Talking on the telephone with people who have experienced pain in hospital: clinical audit or research?
Article first published online: 25 DEC 2001
Journal of Advanced Nursing
Volume 29, Issue 1, pages 194–200, January 1999
How to Cite
Carr, E. C. J. (1999), Talking on the telephone with people who have experienced pain in hospital: clinical audit or research?. Journal of Advanced Nursing, 29: 194–200. doi: 10.1046/j.1365-2648.1999.00875.x
- Issue published online: 25 DEC 2001
- Article first published online: 25 DEC 2001
- Cited By
- clinical audit;
- continuous improvement;
- research methodology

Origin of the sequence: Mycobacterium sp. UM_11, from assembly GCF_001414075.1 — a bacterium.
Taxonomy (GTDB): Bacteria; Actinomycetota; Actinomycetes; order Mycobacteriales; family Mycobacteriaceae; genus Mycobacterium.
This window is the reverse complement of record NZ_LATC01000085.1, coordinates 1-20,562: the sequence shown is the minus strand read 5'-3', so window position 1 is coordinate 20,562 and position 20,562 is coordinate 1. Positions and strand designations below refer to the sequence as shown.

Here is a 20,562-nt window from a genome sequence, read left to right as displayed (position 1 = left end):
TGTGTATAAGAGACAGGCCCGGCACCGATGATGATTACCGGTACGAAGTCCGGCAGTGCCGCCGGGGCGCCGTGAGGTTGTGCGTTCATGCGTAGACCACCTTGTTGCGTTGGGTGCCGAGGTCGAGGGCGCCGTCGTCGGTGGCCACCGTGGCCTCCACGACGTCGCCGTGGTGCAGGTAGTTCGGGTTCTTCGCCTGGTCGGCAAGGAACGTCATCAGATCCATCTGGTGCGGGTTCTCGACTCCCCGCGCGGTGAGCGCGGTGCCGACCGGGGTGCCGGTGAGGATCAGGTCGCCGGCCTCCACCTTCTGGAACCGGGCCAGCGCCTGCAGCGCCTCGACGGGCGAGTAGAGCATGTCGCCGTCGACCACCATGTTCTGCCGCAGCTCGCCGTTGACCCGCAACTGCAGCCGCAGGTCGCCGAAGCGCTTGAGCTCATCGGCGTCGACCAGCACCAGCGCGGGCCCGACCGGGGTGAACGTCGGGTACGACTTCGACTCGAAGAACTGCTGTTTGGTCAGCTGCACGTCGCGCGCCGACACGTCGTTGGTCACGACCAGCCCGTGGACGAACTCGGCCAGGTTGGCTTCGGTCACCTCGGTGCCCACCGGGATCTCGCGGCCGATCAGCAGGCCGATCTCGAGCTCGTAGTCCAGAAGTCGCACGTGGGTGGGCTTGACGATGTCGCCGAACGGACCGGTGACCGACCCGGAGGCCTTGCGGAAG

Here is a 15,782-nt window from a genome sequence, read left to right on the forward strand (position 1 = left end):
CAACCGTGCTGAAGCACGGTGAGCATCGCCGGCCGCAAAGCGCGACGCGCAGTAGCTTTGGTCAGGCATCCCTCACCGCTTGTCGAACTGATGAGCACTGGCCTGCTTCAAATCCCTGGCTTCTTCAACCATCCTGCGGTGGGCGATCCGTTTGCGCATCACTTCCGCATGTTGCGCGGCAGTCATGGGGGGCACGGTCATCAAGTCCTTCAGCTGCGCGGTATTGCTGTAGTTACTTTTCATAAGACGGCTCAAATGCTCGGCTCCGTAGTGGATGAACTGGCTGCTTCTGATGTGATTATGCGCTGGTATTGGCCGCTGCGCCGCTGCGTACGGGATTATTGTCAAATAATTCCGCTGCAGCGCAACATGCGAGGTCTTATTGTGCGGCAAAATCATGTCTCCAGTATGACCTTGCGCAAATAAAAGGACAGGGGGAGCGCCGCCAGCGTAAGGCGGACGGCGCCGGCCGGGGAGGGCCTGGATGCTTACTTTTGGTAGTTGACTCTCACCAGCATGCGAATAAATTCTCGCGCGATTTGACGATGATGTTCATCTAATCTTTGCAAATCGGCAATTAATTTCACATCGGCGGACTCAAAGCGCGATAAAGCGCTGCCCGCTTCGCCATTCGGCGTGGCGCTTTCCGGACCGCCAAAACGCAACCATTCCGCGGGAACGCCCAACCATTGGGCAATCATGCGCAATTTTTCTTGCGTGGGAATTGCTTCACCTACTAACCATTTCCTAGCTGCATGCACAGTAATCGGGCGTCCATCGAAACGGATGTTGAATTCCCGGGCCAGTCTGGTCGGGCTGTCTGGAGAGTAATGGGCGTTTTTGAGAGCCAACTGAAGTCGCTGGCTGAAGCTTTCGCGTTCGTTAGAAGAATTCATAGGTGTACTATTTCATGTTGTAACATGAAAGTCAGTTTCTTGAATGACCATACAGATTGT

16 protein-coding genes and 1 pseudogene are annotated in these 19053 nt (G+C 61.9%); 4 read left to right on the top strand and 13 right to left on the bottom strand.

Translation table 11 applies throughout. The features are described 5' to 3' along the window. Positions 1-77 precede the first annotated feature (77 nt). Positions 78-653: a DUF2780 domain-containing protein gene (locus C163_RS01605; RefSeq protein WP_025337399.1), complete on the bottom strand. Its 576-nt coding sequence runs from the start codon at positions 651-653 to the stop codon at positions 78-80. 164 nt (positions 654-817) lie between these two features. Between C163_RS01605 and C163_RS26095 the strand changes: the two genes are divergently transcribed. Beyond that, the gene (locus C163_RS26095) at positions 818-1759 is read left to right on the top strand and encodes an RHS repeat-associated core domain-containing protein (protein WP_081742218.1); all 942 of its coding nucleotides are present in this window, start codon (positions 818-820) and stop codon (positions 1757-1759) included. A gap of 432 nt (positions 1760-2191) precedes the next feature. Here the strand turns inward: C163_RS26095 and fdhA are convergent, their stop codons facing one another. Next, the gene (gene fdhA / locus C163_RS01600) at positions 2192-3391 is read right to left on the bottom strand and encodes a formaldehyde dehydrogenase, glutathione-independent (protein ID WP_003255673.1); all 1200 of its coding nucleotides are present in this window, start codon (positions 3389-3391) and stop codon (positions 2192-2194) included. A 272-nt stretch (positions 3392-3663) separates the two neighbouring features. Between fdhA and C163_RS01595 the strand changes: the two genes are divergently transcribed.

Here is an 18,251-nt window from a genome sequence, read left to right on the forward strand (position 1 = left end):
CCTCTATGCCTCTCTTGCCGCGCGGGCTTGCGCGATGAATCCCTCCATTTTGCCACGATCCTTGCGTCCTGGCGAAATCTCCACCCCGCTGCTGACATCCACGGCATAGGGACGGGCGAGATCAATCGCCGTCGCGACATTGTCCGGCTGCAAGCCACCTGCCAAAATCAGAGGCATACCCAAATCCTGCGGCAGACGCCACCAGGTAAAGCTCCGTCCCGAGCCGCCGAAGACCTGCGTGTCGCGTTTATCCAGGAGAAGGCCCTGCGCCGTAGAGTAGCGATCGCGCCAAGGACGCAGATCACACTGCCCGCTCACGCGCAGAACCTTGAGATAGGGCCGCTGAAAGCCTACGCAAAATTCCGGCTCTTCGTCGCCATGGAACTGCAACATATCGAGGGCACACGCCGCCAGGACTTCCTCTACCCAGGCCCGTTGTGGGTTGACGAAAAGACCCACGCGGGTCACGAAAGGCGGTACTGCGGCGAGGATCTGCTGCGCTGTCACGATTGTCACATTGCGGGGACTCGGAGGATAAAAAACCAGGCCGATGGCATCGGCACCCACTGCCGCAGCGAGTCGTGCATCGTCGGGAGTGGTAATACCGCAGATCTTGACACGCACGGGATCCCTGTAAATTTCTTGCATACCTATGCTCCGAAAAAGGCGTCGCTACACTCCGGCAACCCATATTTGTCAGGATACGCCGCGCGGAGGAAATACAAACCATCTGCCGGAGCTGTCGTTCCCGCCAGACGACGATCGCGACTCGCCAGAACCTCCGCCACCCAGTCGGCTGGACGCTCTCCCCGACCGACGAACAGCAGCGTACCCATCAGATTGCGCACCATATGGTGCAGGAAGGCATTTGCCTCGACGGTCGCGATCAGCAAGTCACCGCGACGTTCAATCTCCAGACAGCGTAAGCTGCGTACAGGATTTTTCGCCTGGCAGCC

Talking on the telephone with people who have experienced pain in hospital: clinical audit or research?¶ The adequacy of postoperative pain management in British hospitals appears insufficient to improve patient care, and much of the research and clinical audit in postoperative pain has failed to seek the patient’s perspective. This paper reports on the findings from a semi-structured telephone interview survey which formed part of a hospital-wide audit on postoperative pain at a district general hospital in the south of England. Of a total of 360 completed audit questionnaires, 114 patients left their telephone number and 29 were interviewed. Content analysis revealed five main themes: inadequate information, pain at home, staff attitudes, expectations of pain, and ward atmosphere. Several patients identified insightful strategies that potentially could improve pain management. The telephone interview generated a richness of data that had not been reported before in this important area. Some authors view clinical audit and research as having different characteristics but this work raises important questions for both approaches when using the semi-structured telephone interview. The ethical issues pertaining to collection of audit data using the telephone interview are discussed.